Government on Track to Close the Gap on Infant Mortality

The National Indigenous Health Equality Council (NIHEC) has completed two reports: the Child Mortality Targets: Recommendations and Analysis and National Target Setting Instrument.

Page last updated: 10 March 2010

PDF printable version of Government on Track to Close the Gap on Infant Mortality (PDF 12 KB)

Joint Release

National Indigenous Health Equality Council

10 March 2010

Research that helps map the progress of improving Indigenous child mortality and health and sets targets was launched today by an expert Indigenous health advisory body.

The National Indigenous Health Equality Council (NIHEC) has completed two reports: the Child Mortality Targets: Recommendations and Analysis and National Target Setting Instrument.

NIHEC was appointed by the Prime Minister in 2008, to advise the Federal Government on improving Aboriginal and Torres Strait Islander health.

The Child Mortality Targets: Recommendations and Analysis report provides direction and context for progress towards the Council of Australian Governments’ aim to halve the gap in mortality rates for Indigenous children under five years, within a decade.

Indigenous children are at a greater risk of dying during the first year of life and are prone to ill health in childhood.

The National Indigenous Health Equality Council’s Chairman Professor Ian Anderson said the child mortality report shows Indigenous child death rates have been improving.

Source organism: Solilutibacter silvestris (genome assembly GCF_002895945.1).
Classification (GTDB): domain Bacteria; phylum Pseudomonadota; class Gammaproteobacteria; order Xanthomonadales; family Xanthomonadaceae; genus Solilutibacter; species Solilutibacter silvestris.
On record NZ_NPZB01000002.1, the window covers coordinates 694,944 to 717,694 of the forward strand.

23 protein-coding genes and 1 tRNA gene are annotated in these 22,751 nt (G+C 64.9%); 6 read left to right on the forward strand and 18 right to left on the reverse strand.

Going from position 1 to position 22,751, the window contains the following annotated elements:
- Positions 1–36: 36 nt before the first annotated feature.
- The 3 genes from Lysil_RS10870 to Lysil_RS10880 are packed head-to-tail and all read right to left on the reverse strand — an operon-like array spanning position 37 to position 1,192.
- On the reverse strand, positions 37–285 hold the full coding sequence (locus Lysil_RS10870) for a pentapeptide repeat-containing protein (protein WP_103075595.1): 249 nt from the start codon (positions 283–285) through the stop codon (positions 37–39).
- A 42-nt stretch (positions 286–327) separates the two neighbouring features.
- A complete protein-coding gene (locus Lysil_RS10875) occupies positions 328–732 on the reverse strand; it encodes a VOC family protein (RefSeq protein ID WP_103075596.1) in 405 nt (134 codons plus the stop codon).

“In infant mortality results have been particularly good, and the gap may halve by 2018 if current trends continue.

“In antenatal care and child mortality there have been improvements overall, however work is still required to reduce smoking during pregnancy and low birth weight rates,” Professor Anderson said.

In 2007 the Rudd Government committed $90.3 million to provide better access to maternal and child health services.

Minister for Indigenous Health Warren Snowdon said while there is still a way to go to bridge the gap, the report revealed some positive signs.

“I am encouraged by positive trends in Indigenous child mortality rates, and progress in key areas, such as the increase in the proportion of Aboriginal and Torres Strait Islander mothers accessing antenatal care services at least once during pregnancy.”

The second report, the National Target Setting Instrument provides a best practice guide for policy makers on how targets should be set in Indigenous health, in two parts.
  • An overall framework for targets, including the role of targets in policy and a guide to effective target setting; and
  • A series of exemplary analyses to assess how we are tracking against key target areas with key drivers, trends and projections.
Professor Ian Anderson highlighted the importance of improving the quality of Indigenous data.

“It has to be a priority. We need to be able to accurately measure and monitor targets to help close the gap in Indigenous disadvantage,” Professor Anderson said.

Minister Snowdon said the reports were a step forward for Indigenous health and thanked the NIHEC members, including the chair, Professor Ian Anderson, for their hard work.

“We can only make steady and significant advances if we can measure our progress in a consistent and sustained way,” Mr Snowdon said.

“These findings will help all health care organisations to analyse their performance for Indigenous clients, and to set priorities and goals for improved outcomes for babies and children.”

“In turn, they will provide the basis for aggregate data and projections to targets which can be used by the States, Territories and the Australian Government to ensure that we meet the Close the Gap targets to which we are committed.”

Media contact: Alice Plate (Mr Snowdon’s Office) 0400 045 999
Kay McNiece (NIHEC) 0412 132 585

In this section